Friday, August 14, 2009

Raster to Vector Conversions Define Graphic Art Images

There are several editing programs that are used by professional editors. They are required to retouch, restore, manipulate or create new files. When they are worked on they can be saved in any format. But when they are on the editing table they are either vector or raster (also called bitmap). They have pixels that define the images. Some examples of bitmap are web based pictures or even pictures shot from an ordinary camera.  The image resolution determines the grid. This in turn shows us how many pixels the image has. Has it ever occurred to you that the pixel is just a spot of color? And when several such spots called dots are put on a grid it makes the entire picture. Depending on the image size the number of the pixels is calculated. And because there are a limited number of pixels or dots, the image resolution is fixed.

It can be scaled only to a limited degree. Which means, if a bitmap image is reduced then some of the original pixels are discarded. This affects the overall look of the image. And if the same picture is increased in height, it appears distorted. Hence these bitmap or raster images need to be put in the vector format.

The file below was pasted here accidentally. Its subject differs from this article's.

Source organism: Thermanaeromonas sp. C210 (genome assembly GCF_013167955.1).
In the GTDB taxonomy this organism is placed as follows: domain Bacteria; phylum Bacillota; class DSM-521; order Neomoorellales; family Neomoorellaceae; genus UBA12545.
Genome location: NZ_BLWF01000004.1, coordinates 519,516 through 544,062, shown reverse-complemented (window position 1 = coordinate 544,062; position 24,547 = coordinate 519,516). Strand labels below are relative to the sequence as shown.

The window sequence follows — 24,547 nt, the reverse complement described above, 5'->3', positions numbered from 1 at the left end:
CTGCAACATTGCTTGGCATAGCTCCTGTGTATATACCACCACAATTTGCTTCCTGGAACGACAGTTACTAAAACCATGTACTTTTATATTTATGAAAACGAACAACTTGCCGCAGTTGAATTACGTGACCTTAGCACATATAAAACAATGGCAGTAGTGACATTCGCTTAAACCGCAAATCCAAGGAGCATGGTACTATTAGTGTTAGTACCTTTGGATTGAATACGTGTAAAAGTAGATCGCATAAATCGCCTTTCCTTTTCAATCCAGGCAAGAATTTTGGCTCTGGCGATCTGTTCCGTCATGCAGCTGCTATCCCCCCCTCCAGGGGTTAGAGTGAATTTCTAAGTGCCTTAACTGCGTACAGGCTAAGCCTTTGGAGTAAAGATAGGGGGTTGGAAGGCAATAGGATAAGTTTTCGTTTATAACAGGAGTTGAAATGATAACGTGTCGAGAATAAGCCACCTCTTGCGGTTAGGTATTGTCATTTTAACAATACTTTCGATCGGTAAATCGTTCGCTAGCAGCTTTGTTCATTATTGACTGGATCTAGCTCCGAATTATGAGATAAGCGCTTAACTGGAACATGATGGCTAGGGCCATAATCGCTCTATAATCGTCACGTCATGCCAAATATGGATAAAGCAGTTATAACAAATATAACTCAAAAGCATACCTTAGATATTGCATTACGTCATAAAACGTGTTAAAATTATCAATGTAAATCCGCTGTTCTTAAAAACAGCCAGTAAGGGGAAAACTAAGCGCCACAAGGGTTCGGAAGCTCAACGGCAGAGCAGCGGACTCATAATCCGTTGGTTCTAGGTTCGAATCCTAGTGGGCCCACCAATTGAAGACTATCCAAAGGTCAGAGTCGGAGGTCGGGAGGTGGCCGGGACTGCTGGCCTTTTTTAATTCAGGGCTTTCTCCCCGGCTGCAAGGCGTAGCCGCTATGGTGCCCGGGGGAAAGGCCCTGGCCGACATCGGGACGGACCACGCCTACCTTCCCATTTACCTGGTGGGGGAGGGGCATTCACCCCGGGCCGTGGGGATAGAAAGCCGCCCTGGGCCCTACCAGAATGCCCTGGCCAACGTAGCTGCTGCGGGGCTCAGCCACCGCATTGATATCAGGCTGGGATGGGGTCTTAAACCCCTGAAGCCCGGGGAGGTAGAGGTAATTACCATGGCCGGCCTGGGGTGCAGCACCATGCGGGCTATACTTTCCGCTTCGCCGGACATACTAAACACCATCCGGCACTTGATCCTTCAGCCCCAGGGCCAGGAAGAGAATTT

The vector format is very flexible. The images in such a configuration can be maneuvered in many creative ways. There is no question of pixels or limited resolution. Hence they can be reduced or increased to any dimensions. The structure of these images is of malleable shapes and geometrical lines. This system is best to make multifaceted logos and a host of other things. Many architectural renderings and illustrations are also defined by this system. If a raster image is converted to a vector one then it can redefine it into a graphic art.

A vector image can be reduced to the size of a small business card, or a passport size picture.

Suc an image moves from point to point and can be traced also. This helps in editing as numerous clipping path techniques can be applied to achieve results. It can be enlarged too for an ad campaign. In either diametrically opposite size the quality of the image does not suffer. Now editors are making these images more creative. With the addition of a background (transparent or opaque) a new perspective is given. For more value addition, drop shadow or reflections also can be used. A vector image can be made into a pixilated (bitmap) one but it is difficult to do the technique other way round. Some of the editing programs that offer the best raster to vector conversions are Auto CAD, Adobe, Auto Desk, Corel Draw, Metafile, Macintosh, Windows, Illustrator, PNG, and Targa Bitmap.  

Using both the paths is also extending the creative imagination. Both are inter-dependent on each other. With the right program, the editor is capable of producing the best results. But for all practical purposes vector images are far more popular with the professional online editors.